In the last 10 years, the stock has grown well over 400% but unfortunately I didn’t own it 10 years ago!

The stock has however weathered the recent market correction well and I bought more of this one in March (as much as I could afford!) for current defensive diversification, a value play, but also long-term capital gains.

WCN

Waste Connections has raised its dividend by an average of 13% annually over the last three years and has raised its dividend annually for the last 11 consecutive years. 

You probably know already that Waste Connections provides non-hazardous waste collection, transfer, disposal, and recycling services in the U.S. and Canada. So, with its “moaty stock status” it would be very difficult for any company to match WCN scale in the coming years let alone decades to compete with them.

3. Algonquin Power (AQN)

Yes, AQN.

No doubt some investors may not like AQN as much as I do but I like a healthy proportion of utilities including AQN in my portfolio for bond-like income and growing dividend income.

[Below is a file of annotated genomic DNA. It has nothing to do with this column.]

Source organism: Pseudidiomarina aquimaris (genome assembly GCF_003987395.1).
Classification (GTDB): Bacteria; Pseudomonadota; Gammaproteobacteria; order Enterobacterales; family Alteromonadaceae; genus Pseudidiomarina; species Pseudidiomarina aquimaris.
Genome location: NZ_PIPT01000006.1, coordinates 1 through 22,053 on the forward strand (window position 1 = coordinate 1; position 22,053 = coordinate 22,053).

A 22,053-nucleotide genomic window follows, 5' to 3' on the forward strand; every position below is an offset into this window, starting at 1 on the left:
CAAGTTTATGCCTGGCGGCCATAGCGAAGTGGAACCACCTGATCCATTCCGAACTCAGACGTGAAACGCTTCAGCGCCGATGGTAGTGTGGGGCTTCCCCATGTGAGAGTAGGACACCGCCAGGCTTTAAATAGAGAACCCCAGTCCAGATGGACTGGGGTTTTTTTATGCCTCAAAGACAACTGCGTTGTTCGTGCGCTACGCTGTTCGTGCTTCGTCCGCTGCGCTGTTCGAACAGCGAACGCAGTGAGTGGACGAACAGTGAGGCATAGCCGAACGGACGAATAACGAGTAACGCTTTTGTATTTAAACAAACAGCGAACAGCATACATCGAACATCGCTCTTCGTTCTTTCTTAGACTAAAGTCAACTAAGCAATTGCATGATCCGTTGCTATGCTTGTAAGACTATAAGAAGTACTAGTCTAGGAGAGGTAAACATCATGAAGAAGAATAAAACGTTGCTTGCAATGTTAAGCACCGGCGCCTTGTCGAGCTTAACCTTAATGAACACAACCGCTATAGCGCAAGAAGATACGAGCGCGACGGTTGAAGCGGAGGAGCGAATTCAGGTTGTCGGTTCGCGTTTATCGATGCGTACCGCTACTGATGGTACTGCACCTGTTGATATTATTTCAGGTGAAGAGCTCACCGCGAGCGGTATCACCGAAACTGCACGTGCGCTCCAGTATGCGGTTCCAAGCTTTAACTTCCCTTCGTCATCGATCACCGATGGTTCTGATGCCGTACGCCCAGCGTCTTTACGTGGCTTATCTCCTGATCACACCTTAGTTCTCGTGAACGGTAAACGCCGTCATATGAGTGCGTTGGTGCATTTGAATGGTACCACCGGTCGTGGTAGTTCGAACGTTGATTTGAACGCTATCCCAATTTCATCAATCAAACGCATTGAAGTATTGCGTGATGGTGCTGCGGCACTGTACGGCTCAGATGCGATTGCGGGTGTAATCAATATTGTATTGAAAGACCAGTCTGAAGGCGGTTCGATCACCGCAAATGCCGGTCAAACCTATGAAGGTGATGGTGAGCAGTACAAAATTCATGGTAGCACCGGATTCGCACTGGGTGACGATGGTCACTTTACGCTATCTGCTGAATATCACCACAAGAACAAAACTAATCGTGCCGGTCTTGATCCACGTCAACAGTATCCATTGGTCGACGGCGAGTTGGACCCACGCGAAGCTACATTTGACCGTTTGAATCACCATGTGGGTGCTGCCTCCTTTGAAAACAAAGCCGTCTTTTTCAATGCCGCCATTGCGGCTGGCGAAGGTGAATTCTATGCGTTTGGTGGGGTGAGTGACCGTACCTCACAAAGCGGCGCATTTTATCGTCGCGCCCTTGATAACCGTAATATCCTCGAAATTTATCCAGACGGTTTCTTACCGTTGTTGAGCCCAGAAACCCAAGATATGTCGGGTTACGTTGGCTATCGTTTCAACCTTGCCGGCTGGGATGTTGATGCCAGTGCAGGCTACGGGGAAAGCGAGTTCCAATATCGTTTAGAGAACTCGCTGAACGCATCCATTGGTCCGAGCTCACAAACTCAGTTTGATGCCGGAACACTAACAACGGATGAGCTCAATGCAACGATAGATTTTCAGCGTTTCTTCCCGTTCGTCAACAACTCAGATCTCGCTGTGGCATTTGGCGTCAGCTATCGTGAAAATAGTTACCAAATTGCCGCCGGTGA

I’ve been a shareholder of this company for over a decade now and I I see no reason why not to add more.

My thesis on AQN remains simple – I am happy to support a green utility company. AQN acquires and operates green and clean energy assets including hydroelectric, wind, thermal, and solar power facilities, as well as sustainable utility distribution businesses (water, electricity and natural gas).

With AQN amounting to just under 2% of my overall portfolio value, I’m happy to add more at these prices (and I did).